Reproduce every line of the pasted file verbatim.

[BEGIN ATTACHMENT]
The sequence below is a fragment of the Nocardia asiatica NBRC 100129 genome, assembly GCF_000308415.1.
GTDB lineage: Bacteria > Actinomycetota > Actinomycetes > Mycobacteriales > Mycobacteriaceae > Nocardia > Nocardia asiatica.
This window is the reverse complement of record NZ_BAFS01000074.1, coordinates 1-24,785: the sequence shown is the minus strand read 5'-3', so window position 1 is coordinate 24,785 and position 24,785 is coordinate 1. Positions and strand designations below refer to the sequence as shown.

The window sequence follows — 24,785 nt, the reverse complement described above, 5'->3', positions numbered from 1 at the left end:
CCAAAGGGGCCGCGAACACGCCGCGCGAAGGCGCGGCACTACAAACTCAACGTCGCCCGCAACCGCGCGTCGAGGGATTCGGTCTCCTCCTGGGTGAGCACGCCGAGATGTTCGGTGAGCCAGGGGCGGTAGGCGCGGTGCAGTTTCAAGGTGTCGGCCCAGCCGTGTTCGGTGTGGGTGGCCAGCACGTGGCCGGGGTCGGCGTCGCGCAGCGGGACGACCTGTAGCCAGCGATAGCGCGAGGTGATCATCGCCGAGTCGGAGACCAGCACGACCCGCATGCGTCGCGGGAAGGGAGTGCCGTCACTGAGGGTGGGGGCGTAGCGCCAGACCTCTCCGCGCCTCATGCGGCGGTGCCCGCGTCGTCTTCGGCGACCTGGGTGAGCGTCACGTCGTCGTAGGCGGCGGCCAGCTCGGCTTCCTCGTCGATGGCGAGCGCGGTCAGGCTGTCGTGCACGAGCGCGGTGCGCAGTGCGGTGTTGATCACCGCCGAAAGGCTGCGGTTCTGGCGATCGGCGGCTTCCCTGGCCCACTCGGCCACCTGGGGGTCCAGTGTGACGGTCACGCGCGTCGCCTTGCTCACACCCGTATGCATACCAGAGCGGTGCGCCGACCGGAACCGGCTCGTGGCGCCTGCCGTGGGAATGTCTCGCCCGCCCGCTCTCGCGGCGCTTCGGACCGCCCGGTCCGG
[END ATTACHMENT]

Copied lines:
The sequence below is a fragment of the Nocardia asiatica NBRC 100129 genome, assembly GCF_000308415.1.
GTDB lineage: Bacteria > Actinomycetota > Actinomycetes > Mycobacteriales > Mycobacteriaceae > Nocardia > Nocardia asiatica.
This window is the reverse complement of record NZ_BAFS01000074.1, coordinates 1-24,785: the sequence shown is the minus strand read 5'-3', so window position 1 is coordinate 24,785 and position 24,785 is coordinate 1. Positions and strand designations below refer to the sequence as shown.

The window sequence follows — 24,785 nt, the reverse complement described above, 5'->3', positions numbered from 1 at the left end:
CCAAAGGGGCCGCGAACACGCCGCGCGAAGGCGCGGCACTACAAACTCAACGTCGCCCGCAACCGCGCGTCGAGGGATTCGGTCTCCTCCTGGGTGAGCACGCCGAGATGTTCGGTGAGCCAGGGGCGGTAGGCGCGGTGCAGTTTCAAGGTGTCGGCCCAGCCGTGTTCGGTGTGGGTGGCCAGCACGTGGCCGGGGTCGGCGTCGCGCAGCGGGACGACCTGTAGCCAGCGATAGCGCGAGGTGATCATCGCCGAGTCGGAGACCAGCACGACCCGCATGCGTCGCGGGAAGGGAGTGCCGTCACTGAGGGTGGGGGCGTAGCGCCAGACCTCTCCGCGCCTCATGCGGCGGTGCCCGCGTCGTCTTCGGCGACCTGGGTGAGCGTCACGTCGTCGTAGGCGGCGGCCAGCTCGGCTTCCTCGTCGATGGCGAGCGCGGTCAGGCTGTCGTGCACGAGCGCGGTGCGCAGTGCGGTGTTGATCACCGCCGAAAGGCTGCGGTTCTGGCGATCGGCGGCTTCCCTGGCCCACTCGGCCACCTGGGGGTCCAGTGTGACGGTCACGCGCGTCGCCTTGCTCACACCCGTATGCATACCAGAGCGGTGCGCCGACCGGAACCGGCTCGTGGCGCCTGCCGTGGGAATGTCTCGCCCGCCCGCTCTCGCGGCGCTTCGGACCGCCCGGTCCGG